A French-chartered plane monitoring trafficking activity in the Mediterranean crashed in a ball of flames at Malta's international airport on Monday, killing all five people on board, officials said.
The plane, which had been chartered by French customs, plummeted into the ground shortly after take-off for the surveillance flight, the Maltese government said in a statement.
It added that all the victims were French nationals and that there was no indication of an explosion on board prior to the crash.
The French defense ministry confirmed the deaths, describing the plane as having been involved in "reconnaissance missions in the Mediterranean".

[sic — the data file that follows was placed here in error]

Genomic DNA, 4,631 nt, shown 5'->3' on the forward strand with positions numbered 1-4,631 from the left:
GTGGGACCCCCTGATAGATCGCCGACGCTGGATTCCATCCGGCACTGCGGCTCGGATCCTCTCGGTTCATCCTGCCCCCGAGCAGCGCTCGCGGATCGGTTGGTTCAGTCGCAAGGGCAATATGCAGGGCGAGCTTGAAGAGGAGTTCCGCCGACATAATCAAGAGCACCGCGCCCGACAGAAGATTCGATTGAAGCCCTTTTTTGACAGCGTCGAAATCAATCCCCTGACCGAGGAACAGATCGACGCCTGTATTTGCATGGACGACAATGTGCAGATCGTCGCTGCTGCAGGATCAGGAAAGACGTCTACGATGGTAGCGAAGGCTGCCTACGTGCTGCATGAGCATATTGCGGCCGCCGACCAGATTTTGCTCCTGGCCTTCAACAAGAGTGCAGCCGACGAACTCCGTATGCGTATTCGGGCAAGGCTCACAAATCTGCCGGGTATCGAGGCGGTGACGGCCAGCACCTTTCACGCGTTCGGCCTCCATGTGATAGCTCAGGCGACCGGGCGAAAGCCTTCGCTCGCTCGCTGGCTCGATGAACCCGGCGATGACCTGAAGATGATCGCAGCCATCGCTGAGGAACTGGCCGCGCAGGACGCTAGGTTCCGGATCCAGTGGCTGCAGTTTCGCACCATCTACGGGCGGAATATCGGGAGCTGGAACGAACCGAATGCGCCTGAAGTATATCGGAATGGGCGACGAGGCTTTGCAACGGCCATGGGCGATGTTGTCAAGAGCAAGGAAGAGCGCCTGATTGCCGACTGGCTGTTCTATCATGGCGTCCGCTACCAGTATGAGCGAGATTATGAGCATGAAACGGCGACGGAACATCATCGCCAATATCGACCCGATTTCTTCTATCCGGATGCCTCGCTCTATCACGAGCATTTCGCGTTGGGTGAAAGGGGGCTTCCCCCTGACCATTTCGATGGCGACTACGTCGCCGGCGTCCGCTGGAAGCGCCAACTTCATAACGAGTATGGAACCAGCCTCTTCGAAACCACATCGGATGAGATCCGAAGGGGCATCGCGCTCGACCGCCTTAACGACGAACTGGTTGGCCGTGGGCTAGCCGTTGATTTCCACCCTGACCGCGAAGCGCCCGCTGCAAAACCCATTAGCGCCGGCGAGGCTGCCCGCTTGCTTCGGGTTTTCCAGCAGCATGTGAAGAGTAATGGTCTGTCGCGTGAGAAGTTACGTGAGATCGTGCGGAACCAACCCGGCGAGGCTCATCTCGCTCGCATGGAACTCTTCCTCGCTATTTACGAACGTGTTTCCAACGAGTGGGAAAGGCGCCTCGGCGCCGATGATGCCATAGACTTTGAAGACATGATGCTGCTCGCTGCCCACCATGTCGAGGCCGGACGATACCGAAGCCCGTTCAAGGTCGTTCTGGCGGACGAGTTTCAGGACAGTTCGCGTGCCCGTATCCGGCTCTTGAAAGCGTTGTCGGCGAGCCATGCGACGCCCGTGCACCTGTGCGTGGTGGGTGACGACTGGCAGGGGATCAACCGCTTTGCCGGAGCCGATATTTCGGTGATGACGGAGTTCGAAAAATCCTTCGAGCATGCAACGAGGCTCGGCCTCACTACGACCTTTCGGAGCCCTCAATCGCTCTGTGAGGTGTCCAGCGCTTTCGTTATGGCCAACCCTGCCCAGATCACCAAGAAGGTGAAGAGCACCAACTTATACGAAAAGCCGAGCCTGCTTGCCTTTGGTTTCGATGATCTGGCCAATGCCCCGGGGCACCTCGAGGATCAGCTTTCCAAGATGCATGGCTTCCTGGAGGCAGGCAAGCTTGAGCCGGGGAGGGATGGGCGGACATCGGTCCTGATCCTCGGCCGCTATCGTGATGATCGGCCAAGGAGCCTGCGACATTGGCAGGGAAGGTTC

The Maltese government said the aircraft was a Fairchild Metroliner Mark III registered in the United States and leased to a Luxembourg company.
It took off around 7.20 am (0520 GMT). Shortly afterwards it was seen plunging nose-first towards the ground and exploding into a ball of flames.
"Official information, footage and eyewitnesses, including three members of the Armed Forces of Malta at the nearby barracks, and two commercial airline pilots, clearly indicate that there was no explosion prior to impact," a government statement said, adding that an investigation was under way.
Remains of all five victims had been recovered.
"The flight was part of a French customs surveillance operation which has been taking place for the past five months, with the aim of tracing routes of illicit trafficking of all sorts, including human and drug trafficking amongst others," the government said.
"The flight was registered with the Malta Air Traffic Services as a local flight and was to return to Malta within hours without landing in third countries."